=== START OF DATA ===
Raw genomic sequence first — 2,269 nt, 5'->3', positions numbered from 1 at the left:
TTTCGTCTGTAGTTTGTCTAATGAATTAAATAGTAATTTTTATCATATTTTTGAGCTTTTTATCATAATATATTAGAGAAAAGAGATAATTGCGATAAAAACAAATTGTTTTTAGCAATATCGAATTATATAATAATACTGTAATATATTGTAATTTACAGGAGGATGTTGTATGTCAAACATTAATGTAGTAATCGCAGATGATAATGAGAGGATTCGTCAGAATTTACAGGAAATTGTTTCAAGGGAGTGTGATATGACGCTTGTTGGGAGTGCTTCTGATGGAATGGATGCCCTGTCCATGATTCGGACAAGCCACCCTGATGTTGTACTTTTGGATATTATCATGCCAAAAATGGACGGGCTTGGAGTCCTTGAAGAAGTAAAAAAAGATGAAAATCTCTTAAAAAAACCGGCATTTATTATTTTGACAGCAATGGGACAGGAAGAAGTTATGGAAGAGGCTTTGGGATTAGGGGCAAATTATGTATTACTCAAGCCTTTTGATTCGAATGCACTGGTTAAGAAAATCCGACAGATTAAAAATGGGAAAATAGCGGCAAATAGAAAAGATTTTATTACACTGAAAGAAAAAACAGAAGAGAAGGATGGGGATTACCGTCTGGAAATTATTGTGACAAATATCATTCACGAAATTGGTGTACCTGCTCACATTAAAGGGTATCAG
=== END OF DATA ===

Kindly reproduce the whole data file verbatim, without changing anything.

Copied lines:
Raw genomic sequence first — 2,269 nt, 5'->3', positions numbered from 1 at the left:
TTTCGTCTGTAGTTTGTCTAATGAATTAAATAGTAATTTTTATCATATTTTTGAGCTTTTTATCATAATATATTAGAGAAAAGAGATAATTGCGATAAAAACAAATTGTTTTTAGCAATATCGAATTATATAATAATACTGTAATATATTGTAATTTACAGGAGGATGTTGTATGTCAAACATTAATGTAGTAATCGCAGATGATAATGAGAGGATTCGTCAGAATTTACAGGAAATTGTTTCAAGGGAGTGTGATATGACGCTTGTTGGGAGTGCTTCTGATGGAATGGATGCCCTGTCCATGATTCGGACAAGCCACCCTGATGTTGTACTTTTGGATATTATCATGCCAAAAATGGACGGGCTTGGAGTCCTTGAAGAAGTAAAAAAAGATGAAAATCTCTTAAAAAAACCGGCATTTATTATTTTGACAGCAATGGGACAGGAAGAAGTTATGGAAGAGGCTTTGGGATTAGGGGCAAATTATGTATTACTCAAGCCTTTTGATTCGAATGCACTGGTTAAGAAAATCCGACAGATTAAAAATGGGAAAATAGCGGCAAATAGAAAAGATTTTATTACACTGAAAGAAAAAACAGAAGAGAAGGATGGGGATTACCGTCTGGAAATTATTGTGACAAATATCATTCACGAAATTGGTGTACCTGCTCACATTAAAGGGTATCAG